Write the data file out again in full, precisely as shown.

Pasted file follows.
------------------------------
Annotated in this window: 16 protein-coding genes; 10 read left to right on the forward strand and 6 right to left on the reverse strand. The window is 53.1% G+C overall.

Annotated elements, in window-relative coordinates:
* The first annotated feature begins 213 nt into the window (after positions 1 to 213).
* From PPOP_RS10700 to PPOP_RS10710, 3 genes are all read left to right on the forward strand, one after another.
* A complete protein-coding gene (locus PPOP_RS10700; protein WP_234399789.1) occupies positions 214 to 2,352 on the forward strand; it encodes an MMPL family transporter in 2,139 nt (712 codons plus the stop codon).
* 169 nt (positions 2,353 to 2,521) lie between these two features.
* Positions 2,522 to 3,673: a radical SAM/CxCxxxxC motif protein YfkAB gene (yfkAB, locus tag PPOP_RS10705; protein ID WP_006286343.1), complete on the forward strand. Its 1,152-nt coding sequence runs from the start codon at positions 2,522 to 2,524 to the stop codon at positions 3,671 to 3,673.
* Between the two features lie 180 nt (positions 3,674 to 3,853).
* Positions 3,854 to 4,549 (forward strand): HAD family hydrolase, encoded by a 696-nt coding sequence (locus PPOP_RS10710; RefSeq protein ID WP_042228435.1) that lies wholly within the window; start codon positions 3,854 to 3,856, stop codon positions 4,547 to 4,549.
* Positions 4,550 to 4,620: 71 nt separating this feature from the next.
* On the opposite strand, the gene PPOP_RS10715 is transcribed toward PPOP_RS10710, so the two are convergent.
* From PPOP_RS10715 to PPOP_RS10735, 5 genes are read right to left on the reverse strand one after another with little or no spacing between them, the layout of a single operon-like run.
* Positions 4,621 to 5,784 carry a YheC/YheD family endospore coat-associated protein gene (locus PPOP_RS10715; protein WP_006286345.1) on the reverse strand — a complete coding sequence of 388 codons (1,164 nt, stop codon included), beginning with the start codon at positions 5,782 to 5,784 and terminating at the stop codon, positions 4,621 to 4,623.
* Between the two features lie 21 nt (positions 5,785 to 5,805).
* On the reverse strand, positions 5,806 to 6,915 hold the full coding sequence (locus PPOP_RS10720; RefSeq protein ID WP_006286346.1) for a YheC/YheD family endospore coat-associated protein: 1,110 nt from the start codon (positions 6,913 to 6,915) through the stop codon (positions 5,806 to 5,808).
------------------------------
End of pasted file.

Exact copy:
Annotated in this window: 16 protein-coding genes; 10 read left to right on the forward strand and 6 right to left on the reverse strand. The window is 53.1% G+C overall.

Annotated elements, in window-relative coordinates:
* The first annotated feature begins 213 nt into the window (after positions 1 to 213).
* From PPOP_RS10700 to PPOP_RS10710, 3 genes are all read left to right on the forward strand, one after another.
* A complete protein-coding gene (locus PPOP_RS10700; protein WP_234399789.1) occupies positions 214 to 2,352 on the forward strand; it encodes an MMPL family transporter in 2,139 nt (712 codons plus the stop codon).
* 169 nt (positions 2,353 to 2,521) lie between these two features.
* Positions 2,522 to 3,673: a radical SAM/CxCxxxxC motif protein YfkAB gene (yfkAB, locus tag PPOP_RS10705; protein ID WP_006286343.1), complete on the forward strand. Its 1,152-nt coding sequence runs from the start codon at positions 2,522 to 2,524 to the stop codon at positions 3,671 to 3,673.
* Between the two features lie 180 nt (positions 3,674 to 3,853).
* Positions 3,854 to 4,549 (forward strand): HAD family hydrolase, encoded by a 696-nt coding sequence (locus PPOP_RS10710; RefSeq protein ID WP_042228435.1) that lies wholly within the window; start codon positions 3,854 to 3,856, stop codon positions 4,547 to 4,549.
* Positions 4,550 to 4,620: 71 nt separating this feature from the next.
* On the opposite strand, the gene PPOP_RS10715 is transcribed toward PPOP_RS10710, so the two are convergent.
* From PPOP_RS10715 to PPOP_RS10735, 5 genes are read right to left on the reverse strand one after another with little or no spacing between them, the layout of a single operon-like run.
* Positions 4,621 to 5,784 carry a YheC/YheD family endospore coat-associated protein gene (locus PPOP_RS10715; protein WP_006286345.1) on the reverse strand — a complete coding sequence of 388 codons (1,164 nt, stop codon included), beginning with the start codon at positions 5,782 to 5,784 and terminating at the stop codon, positions 4,621 to 4,623.
* Between the two features lie 21 nt (positions 5,785 to 5,805).
* On the reverse strand, positions 5,806 to 6,915 hold the full coding sequence (locus PPOP_RS10720; RefSeq protein ID WP_006286346.1) for a YheC/YheD family endospore coat-associated protein: 1,110 nt from the start codon (positions 6,913 to 6,915) through the stop codon (positions 5,806 to 5,808).